Update 2015-09-29:

This is my final comment on this matter:

  • If you are worried about the data on storage devices you no longer use, physical destruction of those devices is the only truly secure option.
  • Encrypt your data right from the start to avoid this issue.  Encryption is easily and in many cases freely available.  If you don't care enough about your data to encrypt it, you are unlikely to worry about data on decommissioned storage devices.
  • If you are worried enough not to trust encryption, no erasing technique will be good enough to satisfy your requirements.  And the cost of physically destroying those devices will not matter to you.

Dienstag Mai 24, 2011

ILOM for ALOM Users

ALOM ist dead, long live ILOM! The current T3 systems use the new ILOM 3.0.  This version no longer supports the legacy ALOM commands.  That's a change for all those that got used to the alom command syntax over the years.  A table comparing the old and new commands would be helpful.  But where would one find such a table?  In the dokumentation!

But it's not always easy to find what you're looking for right away. To help, here's a link to exactly that table:

ALOM ILOM Commando Comparison

Dienstag Apr 26, 2011


This blog will move.  Starting May 6th 2011, the new address will be  Everything else will remain unchanged :-)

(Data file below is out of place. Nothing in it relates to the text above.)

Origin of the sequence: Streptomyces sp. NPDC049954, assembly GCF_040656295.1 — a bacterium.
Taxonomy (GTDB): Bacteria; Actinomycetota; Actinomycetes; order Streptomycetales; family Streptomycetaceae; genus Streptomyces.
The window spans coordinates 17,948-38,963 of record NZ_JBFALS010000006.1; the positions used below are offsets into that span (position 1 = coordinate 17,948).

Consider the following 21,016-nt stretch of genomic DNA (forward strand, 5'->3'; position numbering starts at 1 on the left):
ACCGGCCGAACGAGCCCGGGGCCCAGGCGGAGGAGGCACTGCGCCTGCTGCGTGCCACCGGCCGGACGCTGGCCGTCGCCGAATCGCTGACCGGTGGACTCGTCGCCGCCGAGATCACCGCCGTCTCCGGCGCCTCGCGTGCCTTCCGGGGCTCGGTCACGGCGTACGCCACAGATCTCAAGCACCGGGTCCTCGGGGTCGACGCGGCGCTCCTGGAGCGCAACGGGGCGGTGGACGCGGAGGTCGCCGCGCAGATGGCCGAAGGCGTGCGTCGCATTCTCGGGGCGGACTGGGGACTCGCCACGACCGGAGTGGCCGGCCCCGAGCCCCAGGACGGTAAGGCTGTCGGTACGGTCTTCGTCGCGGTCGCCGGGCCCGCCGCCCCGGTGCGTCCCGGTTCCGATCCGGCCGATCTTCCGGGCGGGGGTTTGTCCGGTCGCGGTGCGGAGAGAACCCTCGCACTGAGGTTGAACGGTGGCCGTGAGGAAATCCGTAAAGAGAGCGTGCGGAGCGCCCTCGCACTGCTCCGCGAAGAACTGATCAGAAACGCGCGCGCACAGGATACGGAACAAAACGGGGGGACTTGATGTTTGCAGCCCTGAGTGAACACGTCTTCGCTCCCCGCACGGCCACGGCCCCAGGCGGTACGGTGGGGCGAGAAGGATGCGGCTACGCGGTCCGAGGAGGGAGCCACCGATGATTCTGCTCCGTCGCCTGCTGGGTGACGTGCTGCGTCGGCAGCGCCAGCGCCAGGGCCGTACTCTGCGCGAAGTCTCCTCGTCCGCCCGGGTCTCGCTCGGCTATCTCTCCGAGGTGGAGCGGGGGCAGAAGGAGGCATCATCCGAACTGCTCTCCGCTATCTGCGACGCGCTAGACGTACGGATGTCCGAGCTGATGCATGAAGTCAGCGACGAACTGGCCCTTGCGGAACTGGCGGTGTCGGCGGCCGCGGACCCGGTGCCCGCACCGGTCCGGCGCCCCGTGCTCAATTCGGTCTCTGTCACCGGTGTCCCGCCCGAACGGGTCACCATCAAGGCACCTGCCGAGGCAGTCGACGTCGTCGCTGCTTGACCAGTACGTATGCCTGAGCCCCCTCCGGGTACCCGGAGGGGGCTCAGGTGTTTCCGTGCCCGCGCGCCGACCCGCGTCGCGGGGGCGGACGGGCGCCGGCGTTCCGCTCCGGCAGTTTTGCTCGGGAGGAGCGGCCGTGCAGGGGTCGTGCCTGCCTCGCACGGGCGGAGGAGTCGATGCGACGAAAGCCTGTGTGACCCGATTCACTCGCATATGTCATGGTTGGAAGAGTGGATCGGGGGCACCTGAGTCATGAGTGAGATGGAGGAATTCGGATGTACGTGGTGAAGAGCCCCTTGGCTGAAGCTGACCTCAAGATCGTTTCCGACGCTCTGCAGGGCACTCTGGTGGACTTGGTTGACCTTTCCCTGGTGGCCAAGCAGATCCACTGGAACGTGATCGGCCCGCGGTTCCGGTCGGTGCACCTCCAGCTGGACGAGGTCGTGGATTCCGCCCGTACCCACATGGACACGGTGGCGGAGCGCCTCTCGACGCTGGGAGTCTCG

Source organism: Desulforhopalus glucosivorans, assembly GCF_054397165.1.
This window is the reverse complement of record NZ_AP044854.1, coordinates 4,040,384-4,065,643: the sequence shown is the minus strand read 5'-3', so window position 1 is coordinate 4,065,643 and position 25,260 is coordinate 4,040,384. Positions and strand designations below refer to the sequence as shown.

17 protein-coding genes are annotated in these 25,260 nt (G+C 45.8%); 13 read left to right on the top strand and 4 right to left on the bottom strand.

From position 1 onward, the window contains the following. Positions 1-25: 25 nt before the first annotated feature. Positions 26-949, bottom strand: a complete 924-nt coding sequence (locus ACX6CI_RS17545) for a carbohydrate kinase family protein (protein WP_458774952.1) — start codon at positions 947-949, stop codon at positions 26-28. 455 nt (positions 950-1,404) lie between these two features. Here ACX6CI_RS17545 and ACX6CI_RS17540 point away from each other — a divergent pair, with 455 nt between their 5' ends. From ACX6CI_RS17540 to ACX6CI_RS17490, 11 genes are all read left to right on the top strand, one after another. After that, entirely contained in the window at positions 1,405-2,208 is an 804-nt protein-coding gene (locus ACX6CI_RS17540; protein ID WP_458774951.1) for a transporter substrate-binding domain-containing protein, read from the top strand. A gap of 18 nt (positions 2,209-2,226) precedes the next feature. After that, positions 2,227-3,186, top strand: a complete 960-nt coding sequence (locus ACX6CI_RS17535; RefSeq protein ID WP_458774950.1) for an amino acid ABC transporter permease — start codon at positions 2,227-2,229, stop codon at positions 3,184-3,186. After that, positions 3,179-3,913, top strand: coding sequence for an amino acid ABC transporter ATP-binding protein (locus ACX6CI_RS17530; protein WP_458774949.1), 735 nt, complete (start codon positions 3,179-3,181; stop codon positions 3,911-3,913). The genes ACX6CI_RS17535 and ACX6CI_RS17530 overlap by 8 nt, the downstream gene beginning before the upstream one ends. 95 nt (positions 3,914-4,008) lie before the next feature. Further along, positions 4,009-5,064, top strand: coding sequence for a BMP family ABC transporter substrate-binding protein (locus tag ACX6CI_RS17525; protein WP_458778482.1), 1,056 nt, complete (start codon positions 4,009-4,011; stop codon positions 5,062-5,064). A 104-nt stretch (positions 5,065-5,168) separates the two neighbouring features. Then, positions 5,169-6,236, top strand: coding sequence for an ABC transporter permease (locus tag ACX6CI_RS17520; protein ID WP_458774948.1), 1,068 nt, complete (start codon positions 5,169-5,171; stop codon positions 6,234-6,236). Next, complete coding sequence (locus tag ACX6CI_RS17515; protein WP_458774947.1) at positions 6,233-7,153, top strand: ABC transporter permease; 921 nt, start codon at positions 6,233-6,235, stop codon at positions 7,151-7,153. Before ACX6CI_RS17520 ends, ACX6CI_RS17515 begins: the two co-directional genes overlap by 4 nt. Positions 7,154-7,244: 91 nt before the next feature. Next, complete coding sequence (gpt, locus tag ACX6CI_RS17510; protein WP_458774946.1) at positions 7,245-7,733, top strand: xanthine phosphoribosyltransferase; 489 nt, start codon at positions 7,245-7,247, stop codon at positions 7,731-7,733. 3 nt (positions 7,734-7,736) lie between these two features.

Donnerstag Mrz 31, 2011

What's up with Solaris 11?

Interested in the upcoming Solaris 11?  What will be the highlights?  What exactly is the new packaging format, how does the new installer work?  What do the analysts think?

All this will be covered in the Solaris Online Forum on April 14, starting at 9 am PST.  This will be a live event where you can ask questions. (A recording will be available afterwards.)  Speakers are all high level members of development and product management.

All further details can be found at the registration page.

Freitag Jan 28, 2011

Cash for Clunkers 2.0

This ad is too nice to not repeat it here... Enjoy!
Of course this is quite serious: Trading in an HP Superdome for an M8000 or M9000 is indeed a deal you can only win!


Neuigkeiten, Tipps und Wissenswertes rund um SPARC, CMT, Performance und ihre Analyse sowie Erfahrungen mit Solaris auf dem Server und dem Laptop.

This is a bilingual blog (most of the time). Please select your prefered language:
The views expressed on this blog are my own and do not necessarily reflect the views of Oracle.